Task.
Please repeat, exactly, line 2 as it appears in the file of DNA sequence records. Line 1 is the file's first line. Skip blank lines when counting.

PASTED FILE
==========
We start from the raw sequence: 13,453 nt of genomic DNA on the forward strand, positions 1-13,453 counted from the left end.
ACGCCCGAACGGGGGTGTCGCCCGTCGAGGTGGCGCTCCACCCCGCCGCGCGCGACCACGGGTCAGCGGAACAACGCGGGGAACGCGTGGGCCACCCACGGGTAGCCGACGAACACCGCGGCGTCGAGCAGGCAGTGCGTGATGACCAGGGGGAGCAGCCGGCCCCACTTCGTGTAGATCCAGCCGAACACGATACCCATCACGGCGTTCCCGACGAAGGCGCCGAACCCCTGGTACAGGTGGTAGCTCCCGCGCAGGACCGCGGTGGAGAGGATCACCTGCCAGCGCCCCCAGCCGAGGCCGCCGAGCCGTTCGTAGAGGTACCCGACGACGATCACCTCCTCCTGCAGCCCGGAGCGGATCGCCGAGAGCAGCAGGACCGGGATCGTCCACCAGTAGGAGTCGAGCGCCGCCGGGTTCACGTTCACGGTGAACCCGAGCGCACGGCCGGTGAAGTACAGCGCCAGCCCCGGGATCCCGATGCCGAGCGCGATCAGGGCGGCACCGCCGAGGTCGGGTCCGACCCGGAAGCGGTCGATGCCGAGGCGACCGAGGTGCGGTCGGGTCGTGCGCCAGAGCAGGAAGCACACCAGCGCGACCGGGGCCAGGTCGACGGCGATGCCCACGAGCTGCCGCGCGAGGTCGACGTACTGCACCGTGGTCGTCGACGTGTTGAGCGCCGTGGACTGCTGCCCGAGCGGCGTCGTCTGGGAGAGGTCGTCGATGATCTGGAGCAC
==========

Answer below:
ACGCCCGAACGGGGGTGTCGCCCGTCGAGGTGGCGCTCCACCCCGCCGCGCGCGACCACGGGTCAGCGGAACAACGCGGGGAACGCGTGGGCCACCCACGGGTAGCCGACGAACACCGCGGCGTCGAGCAGGCAGTGCGTGATGACCAGGGGGAGCAGCCGGCCCCACTTCGTGTAGATCCAGCCGAACACGATACCCATCACGGCGTTCCCGACGAAGGCGCCGAACCCCTGGTACAGGTGGTAGCTCCCGCGCAGGACCGCGGTGGAGAGGATCACCTGCCAGCGCCCCCAGCCGAGGCCGCCGAGCCGTTCGTAGAGGTACCCGACGACGATCACCTCCTCCTGCAGCCCGGAGCGGATCGCCGAGAGCAGCAGGACCGGGATCGTCCACCAGTAGGAGTCGAGCGCCGCCGGGTTCACGTTCACGGTGAACCCGAGCGCACGGCCGGTGAAGTACAGCGCCAGCCCCGGGATCCCGATGCCGAGCGCGATCAGGGCGGCACCGCCGAGGTCGGGTCCGACCCGGAAGCGGTCGATGCCGAGGCGACCGAGGTGCGGTCGGGTCGTGCGCCAGAGCAGGAAGCACACCAGCGCGACCGGGGCCAGGTCGACGGCGATGCCCACGAGCTGCCGCGCGAGGTCGACGTACTGCACCGTGGTCGTCGACGTGTTGAGCGCCGTGGACTGCTGCCCGAGCGGCGTCGTCTGGGAGAGGTCGTCGATGATCTGGAGCAC